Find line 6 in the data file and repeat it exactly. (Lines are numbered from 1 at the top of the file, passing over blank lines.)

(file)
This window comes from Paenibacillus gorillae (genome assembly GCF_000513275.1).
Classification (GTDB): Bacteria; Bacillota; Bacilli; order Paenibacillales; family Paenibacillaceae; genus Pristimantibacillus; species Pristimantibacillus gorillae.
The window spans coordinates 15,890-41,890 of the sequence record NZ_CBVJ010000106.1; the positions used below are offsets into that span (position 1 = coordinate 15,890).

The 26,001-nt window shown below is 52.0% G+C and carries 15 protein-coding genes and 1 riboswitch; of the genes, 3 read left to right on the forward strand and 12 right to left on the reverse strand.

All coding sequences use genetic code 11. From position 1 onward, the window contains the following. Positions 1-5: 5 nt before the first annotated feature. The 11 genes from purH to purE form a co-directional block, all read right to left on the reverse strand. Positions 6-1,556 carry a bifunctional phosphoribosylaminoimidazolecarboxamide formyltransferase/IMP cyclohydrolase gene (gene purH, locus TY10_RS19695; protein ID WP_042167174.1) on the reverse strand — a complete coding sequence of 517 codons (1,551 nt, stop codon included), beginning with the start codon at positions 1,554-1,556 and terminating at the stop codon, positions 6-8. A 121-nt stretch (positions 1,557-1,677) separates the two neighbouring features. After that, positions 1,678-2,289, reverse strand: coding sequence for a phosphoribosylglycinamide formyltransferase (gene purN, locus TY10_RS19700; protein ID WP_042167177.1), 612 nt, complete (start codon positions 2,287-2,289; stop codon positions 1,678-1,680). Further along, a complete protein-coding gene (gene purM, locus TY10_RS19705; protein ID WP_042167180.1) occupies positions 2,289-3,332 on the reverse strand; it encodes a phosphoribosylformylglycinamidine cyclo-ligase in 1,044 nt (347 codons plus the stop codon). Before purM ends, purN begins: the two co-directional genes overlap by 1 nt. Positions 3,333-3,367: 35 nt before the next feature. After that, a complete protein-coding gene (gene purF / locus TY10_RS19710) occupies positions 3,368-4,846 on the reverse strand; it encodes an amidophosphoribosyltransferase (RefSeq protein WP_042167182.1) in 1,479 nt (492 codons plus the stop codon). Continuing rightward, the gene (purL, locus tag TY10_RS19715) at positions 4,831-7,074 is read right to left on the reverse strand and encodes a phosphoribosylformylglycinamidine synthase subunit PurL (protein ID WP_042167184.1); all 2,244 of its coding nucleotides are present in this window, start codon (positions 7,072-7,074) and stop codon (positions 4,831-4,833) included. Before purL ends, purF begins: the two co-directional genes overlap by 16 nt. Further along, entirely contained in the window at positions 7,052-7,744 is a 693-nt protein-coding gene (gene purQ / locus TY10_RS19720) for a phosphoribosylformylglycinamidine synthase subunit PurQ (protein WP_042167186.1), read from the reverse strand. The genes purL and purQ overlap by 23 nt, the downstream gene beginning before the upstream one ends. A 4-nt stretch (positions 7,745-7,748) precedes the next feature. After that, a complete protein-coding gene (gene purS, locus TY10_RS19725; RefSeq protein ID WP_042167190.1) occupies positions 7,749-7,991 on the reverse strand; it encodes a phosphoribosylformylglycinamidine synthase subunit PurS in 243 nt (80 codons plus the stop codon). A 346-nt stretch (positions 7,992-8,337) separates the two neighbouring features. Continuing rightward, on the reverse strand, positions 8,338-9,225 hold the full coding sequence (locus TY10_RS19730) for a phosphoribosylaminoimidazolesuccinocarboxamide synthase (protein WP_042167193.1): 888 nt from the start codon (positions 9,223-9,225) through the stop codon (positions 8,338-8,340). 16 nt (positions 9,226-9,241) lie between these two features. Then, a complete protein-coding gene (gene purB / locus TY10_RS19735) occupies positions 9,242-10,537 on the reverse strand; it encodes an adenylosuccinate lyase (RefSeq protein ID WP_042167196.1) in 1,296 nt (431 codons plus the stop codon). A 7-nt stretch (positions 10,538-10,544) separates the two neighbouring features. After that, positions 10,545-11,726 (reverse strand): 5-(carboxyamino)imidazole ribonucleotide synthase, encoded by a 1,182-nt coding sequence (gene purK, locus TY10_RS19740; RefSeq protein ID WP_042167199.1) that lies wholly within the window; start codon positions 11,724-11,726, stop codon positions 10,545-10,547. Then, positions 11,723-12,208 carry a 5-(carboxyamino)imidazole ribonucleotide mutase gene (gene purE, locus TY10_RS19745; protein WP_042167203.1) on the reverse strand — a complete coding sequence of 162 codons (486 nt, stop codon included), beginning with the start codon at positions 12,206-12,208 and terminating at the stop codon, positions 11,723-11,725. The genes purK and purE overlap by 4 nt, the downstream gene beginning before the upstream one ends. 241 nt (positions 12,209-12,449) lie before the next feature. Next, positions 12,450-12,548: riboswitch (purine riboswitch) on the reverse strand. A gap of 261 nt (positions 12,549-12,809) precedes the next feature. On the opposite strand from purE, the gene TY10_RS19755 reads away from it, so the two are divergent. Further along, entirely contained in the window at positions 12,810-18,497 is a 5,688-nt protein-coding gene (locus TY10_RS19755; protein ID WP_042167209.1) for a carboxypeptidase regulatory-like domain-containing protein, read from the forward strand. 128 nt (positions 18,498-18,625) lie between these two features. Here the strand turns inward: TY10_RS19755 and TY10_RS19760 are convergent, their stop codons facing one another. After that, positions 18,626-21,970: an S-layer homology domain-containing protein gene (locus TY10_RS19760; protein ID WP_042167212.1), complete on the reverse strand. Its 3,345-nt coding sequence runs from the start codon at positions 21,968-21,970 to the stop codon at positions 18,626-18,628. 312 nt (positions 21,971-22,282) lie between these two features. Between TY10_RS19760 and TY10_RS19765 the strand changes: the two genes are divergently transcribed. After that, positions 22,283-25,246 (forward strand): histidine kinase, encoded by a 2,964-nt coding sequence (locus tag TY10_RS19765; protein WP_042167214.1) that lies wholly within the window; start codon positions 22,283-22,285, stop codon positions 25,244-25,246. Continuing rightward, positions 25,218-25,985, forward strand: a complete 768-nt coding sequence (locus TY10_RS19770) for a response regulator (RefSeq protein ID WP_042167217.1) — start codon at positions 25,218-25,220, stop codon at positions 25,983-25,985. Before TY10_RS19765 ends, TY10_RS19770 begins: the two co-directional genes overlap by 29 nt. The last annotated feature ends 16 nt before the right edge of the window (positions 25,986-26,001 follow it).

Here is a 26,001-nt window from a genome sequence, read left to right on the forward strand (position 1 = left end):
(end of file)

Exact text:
Here is a 26,001-nt window from a genome sequence, read left to right on the forward strand (position 1 = left end):